Chuck Lewin

Founder and V.P. of Engineering
Chuck Lewin is the Founder and V.P. of Engineering of Performance Motion Devices Inc. In 1992 Lewin developed a motion control on an IC — technology to found PMD. In less than a year, the company released its first IC multi-axis motion processor with functions previously only on board-level motion control products. In 2013, the company launched a new digital-amplifier line in its drive family. Today, the company manufactures motion controls for servo, microstep, and step motors with CANbus, serial, and parallel communications — and capable of S-curves, velocity contouring, and electronic gearing as well as six-step and sinusoidal commutation and field oriented control.
Small but mighty: How motion controllers deliver smoothness, motor efficiency, and top speed
The last 20 years have seen precision amplifiers used for positioning and velocity control make major strides in power output, size, and control features. Applications such as laboratory automation, semiconductor equipment, and scientific automation make use of high-end amplifier capabilities such as field-oriented control. The cost of electronics is coming down to a point where even industries identified with basic motion needs now consider using high-end features, particularly where smoothness, motor efficiency, and top speed matter.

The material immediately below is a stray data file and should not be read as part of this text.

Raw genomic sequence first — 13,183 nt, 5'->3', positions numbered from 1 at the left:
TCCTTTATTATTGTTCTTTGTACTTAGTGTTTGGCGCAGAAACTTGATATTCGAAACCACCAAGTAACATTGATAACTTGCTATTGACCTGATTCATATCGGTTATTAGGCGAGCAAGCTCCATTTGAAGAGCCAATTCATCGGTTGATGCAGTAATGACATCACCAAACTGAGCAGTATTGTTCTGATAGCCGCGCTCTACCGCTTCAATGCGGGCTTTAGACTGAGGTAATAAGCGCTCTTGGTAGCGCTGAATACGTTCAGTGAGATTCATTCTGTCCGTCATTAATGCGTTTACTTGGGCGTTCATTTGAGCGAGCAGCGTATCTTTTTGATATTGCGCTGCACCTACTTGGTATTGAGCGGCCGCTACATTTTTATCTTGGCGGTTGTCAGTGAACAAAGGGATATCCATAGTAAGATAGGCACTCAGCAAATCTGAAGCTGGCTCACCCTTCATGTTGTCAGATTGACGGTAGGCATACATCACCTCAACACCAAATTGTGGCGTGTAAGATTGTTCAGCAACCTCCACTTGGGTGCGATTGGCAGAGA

Short primer on torque feedforward (with video)
Can we improve performance by adding control elements external to the PID loop? Yes. Here we consider torque control and the related subject of torque feedforward — which can make systems run more smoothly and deliver better accuracy.
The story of Chuck Lewin: How one curious kid came to found a motion-control company
Many kids dream of turning their hobbies into a successful job some day. Chuck Lewin, founder of Performance Motion Devices Inc. (PMD), Lincoln, Mass., and creator of motion processors, was one such kid who made his dreams come true.
Mastering motion profiles
Motion engineers can spend hours optimizing tuning parameters in servo-based systems, and still not get the performance they want.
The difference between PC-based, embedded, and distributed motion architectures
A brief overview of the different motion control architectures, and their advantages and limitations, can help designers find the best solution for a particular job.
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